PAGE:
Obviously anyone who has a better answer please correct me

Geoff Richards

July 12, 2010, 2:42 pm

@Pbryanw - 4K is the next jump from 1080p. So far, it's useful for two things:

1) Sharper images on LARGE screens. For example, the 1080p on my new 32" is roughly 69 PPI. However, the same resolution on a 50" drops to 44 PPI and if I pushed the boat out to a 70" then we're talking under 32 PPI. But 4K at the same size is 73 PPI :)

2) I read last week that Sony has already rolled out 4K digital projectors in some cinemas. This allows them to show "full resolution" to each eye simultaneously rather than alternate, reducing flicker and eye strain.

Quite why we need 4K on PC monitors for YouTube is beyond me, but I'm pleased nonetheless to see them support higher quality. :)


July 12, 2010, 4:10 pm

YouTube was mostly unusable over the weekend for me. I was having issue with the buffering of standard videos! I'm not sure if it was a YouTube issue or a problem with my awful ISP, Virgin....

Denis iii

July 12, 2010, 4:28 pm

How long untill youtube add's new feature that makes Youtube usable and gets rid of the stupid 10min limit


July 12, 2010, 5:36 pm


The human eye can see every photon of light - what the individual brain can process, or decides to process as relevant/necessary is another matter.

Some brains can process much more than others, which is why and how you get some people with very good reflexes - like Johnathan Wendel, the professional gamer; who apparently has a reaction time of sub 10 miliseconds.


July 12, 2010, 5:50 pm

AlexMck: Your Dad is sort of right, the resolution of the human eye is highest at a small area near the centre of the Retina called the Fovea. This is the section we use to see detail with, which covers a proportionally small "central" area of our field of view. It usually covers the area of each word you're reading in this sentence so that's what would be used to judge resolution.


July 12, 2010, 6:29 pm

I'd rather youtube sorted out the compression on their audio than adding higher and higher resolution videos. I'd rather have a good quality sd feed with flac or similar style audio, than 4 bazillion pixels and audio that sounds like it's being played from a dictaphone.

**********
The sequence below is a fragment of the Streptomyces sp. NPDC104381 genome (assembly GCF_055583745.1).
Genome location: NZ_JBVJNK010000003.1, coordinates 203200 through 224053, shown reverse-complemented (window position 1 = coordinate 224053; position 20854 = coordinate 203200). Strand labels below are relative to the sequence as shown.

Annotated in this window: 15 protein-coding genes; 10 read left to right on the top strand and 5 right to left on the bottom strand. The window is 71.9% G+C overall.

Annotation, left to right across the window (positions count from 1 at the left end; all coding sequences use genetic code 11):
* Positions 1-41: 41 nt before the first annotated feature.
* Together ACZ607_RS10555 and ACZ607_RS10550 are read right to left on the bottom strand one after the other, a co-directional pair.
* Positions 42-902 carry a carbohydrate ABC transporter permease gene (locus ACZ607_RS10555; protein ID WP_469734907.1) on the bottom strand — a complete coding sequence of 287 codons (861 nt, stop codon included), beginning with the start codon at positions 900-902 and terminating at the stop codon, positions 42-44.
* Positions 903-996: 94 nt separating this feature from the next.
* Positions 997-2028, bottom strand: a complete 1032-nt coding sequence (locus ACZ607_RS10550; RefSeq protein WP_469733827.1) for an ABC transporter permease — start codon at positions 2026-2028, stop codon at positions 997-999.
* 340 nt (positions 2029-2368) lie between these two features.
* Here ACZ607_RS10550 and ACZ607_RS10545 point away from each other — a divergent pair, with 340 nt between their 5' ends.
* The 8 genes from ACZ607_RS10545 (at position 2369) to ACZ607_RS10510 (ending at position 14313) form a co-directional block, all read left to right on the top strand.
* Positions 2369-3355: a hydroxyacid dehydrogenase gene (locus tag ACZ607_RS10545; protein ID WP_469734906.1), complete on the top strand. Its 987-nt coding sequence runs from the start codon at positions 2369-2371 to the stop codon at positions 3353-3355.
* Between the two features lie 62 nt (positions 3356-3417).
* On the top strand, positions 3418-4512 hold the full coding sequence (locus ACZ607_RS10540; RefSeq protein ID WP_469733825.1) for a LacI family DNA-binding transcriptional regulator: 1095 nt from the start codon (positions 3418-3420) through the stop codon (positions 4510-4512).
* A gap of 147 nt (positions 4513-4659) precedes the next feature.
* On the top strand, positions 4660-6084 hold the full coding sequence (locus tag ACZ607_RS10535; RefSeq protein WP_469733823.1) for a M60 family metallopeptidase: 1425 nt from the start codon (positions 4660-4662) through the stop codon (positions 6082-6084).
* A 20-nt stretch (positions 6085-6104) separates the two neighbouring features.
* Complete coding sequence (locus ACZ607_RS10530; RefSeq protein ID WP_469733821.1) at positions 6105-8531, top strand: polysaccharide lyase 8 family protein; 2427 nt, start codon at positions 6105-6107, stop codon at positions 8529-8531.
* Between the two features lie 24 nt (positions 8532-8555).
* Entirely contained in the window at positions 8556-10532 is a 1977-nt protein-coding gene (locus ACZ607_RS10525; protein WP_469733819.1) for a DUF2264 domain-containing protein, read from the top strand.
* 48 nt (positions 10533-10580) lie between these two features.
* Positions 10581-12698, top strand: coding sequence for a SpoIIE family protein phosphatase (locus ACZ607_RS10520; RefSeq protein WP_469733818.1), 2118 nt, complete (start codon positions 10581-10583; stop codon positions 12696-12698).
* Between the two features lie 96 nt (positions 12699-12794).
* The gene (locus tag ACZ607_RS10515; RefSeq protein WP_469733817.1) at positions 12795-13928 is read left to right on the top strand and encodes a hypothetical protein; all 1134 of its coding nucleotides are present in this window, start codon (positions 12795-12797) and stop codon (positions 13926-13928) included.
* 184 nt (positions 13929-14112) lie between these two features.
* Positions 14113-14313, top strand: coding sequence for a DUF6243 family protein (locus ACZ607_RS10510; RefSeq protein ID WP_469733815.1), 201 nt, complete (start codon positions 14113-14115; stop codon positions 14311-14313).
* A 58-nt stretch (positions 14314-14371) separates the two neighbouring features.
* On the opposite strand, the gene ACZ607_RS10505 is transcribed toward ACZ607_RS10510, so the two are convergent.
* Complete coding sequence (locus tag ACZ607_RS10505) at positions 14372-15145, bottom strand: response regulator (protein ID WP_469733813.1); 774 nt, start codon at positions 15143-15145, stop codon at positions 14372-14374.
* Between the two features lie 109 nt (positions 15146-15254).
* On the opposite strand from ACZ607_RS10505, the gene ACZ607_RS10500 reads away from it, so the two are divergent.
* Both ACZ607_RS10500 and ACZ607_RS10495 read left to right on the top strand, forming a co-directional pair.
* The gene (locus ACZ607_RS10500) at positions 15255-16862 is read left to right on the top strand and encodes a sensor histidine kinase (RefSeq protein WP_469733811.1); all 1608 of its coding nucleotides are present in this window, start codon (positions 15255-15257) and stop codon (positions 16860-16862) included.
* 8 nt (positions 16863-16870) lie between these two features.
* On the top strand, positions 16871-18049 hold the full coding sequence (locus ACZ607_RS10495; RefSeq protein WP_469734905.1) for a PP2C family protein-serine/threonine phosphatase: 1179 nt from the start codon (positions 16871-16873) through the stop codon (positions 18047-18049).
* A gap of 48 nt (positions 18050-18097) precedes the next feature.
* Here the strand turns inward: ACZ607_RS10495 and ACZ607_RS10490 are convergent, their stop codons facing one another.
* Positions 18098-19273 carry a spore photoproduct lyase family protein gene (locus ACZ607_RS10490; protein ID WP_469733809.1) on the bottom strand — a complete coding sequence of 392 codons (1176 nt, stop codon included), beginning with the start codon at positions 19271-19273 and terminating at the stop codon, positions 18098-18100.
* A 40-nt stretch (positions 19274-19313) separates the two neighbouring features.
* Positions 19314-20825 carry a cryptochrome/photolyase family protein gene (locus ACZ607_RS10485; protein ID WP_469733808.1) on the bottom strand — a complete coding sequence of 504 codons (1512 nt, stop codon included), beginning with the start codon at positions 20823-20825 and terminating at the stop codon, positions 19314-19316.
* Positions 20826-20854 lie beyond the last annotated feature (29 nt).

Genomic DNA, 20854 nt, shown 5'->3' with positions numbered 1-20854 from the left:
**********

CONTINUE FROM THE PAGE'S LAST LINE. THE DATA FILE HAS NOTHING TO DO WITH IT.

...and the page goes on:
On the HD argument my surround sound system made movies far more submersive and enjoyable than my blu-ray player imo.


July 12, 2010, 9:53 pm

@Steve: youtube was fine for me over the weekend, also on virginmedia.

as for the 4K I can stream it but it is jumpy but perfectly watchable on my laptop and it is slightly more watchable if you let it load fully then watch it.


July 13, 2010, 5:12 am

Thanks for the information everyone. So, 4K video probably isn't aimed at the general consumer. It's for cinemas now, and maybe when it filters down, for projectors and very large TVs (that makes sense). And I take it, we're a long way from saturating the eye's resolving power, so there will be many more HD standards after 4K?


July 13, 2010, 3:27 pm

@Wedge: Yes, I wish YouTube would just introduce a movie streaming service already (for the UK).

@Denis_iii: I've seen videos over 10mins before. I'm under the impression it's a "paid-for" account but haven't looked it up. I imagine part of the reason the limit is still there is to discourage even more full movie/TV uploads.

@Everyone talking about the eye's resolution: Surely we could just ask Steve Jobs? He seems to know a lot about it...

And my vote for future HD format buzzword: "OrgasmicHD - Come & See".


July 15, 2010, 9:23 pm

Surely the marketing tag would, infact be "See and Come"!!